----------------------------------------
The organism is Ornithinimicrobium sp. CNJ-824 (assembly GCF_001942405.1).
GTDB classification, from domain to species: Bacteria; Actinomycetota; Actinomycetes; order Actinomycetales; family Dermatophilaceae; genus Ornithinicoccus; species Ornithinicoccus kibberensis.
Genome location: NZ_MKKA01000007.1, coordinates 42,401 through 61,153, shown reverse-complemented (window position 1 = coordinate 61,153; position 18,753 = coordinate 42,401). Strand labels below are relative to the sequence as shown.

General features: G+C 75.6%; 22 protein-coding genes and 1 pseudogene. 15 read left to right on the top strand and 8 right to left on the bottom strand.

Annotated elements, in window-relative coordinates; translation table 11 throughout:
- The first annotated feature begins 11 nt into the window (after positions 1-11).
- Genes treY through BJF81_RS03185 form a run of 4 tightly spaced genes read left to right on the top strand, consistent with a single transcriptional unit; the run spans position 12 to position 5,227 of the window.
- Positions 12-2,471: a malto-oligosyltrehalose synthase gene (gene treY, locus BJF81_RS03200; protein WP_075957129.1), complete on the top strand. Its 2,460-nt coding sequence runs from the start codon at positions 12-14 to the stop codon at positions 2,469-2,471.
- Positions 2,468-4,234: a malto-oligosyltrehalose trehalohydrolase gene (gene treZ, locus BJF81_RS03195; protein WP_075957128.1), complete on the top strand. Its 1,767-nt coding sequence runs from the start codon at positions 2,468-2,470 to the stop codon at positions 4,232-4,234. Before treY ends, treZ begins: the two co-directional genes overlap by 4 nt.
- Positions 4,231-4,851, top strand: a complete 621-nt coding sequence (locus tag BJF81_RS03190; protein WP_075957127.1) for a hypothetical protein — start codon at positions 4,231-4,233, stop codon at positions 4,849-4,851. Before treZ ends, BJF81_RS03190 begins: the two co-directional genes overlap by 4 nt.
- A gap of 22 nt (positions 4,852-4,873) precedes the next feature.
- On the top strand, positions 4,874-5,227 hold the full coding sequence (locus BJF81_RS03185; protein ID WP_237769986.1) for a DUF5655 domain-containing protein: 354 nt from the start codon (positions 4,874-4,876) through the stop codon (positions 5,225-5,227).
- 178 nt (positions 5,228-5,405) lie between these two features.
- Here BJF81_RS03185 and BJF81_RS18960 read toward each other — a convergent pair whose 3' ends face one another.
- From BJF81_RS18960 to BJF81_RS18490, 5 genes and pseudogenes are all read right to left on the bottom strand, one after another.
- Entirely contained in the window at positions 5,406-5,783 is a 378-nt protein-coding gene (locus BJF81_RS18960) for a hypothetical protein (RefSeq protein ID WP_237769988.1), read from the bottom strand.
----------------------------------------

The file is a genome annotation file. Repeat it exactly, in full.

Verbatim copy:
The organism is Ornithinimicrobium sp. CNJ-824 (assembly GCF_001942405.1).
GTDB classification, from domain to species: Bacteria; Actinomycetota; Actinomycetes; order Actinomycetales; family Dermatophilaceae; genus Ornithinicoccus; species Ornithinicoccus kibberensis.
Genome location: NZ_MKKA01000007.1, coordinates 42,401 through 61,153, shown reverse-complemented (window position 1 = coordinate 61,153; position 18,753 = coordinate 42,401). Strand labels below are relative to the sequence as shown.

General features: G+C 75.6%; 22 protein-coding genes and 1 pseudogene. 15 read left to right on the top strand and 8 right to left on the bottom strand.

Annotated elements, in window-relative coordinates; translation table 11 throughout:
- The first annotated feature begins 11 nt into the window (after positions 1-11).
- Genes treY through BJF81_RS03185 form a run of 4 tightly spaced genes read left to right on the top strand, consistent with a single transcriptional unit; the run spans position 12 to position 5,227 of the window.
- Positions 12-2,471: a malto-oligosyltrehalose synthase gene (gene treY, locus BJF81_RS03200; protein WP_075957129.1), complete on the top strand. Its 2,460-nt coding sequence runs from the start codon at positions 12-14 to the stop codon at positions 2,469-2,471.
- Positions 2,468-4,234: a malto-oligosyltrehalose trehalohydrolase gene (gene treZ, locus BJF81_RS03195; protein WP_075957128.1), complete on the top strand. Its 1,767-nt coding sequence runs from the start codon at positions 2,468-2,470 to the stop codon at positions 4,232-4,234. Before treY ends, treZ begins: the two co-directional genes overlap by 4 nt.
- Positions 4,231-4,851, top strand: a complete 621-nt coding sequence (locus tag BJF81_RS03190; protein WP_075957127.1) for a hypothetical protein — start codon at positions 4,231-4,233, stop codon at positions 4,849-4,851. Before treZ ends, BJF81_RS03190 begins: the two co-directional genes overlap by 4 nt.
- A gap of 22 nt (positions 4,852-4,873) precedes the next feature.
- On the top strand, positions 4,874-5,227 hold the full coding sequence (locus BJF81_RS03185; protein ID WP_237769986.1) for a DUF5655 domain-containing protein: 354 nt from the start codon (positions 4,874-4,876) through the stop codon (positions 5,225-5,227).
- 178 nt (positions 5,228-5,405) lie between these two features.
- Here BJF81_RS03185 and BJF81_RS18960 read toward each other — a convergent pair whose 3' ends face one another.
- From BJF81_RS18960 to BJF81_RS18490, 5 genes and pseudogenes are all read right to left on the bottom strand, one after another.
- Entirely contained in the window at positions 5,406-5,783 is a 378-nt protein-coding gene (locus BJF81_RS18960) for a hypothetical protein (RefSeq protein ID WP_237769988.1), read from the bottom strand.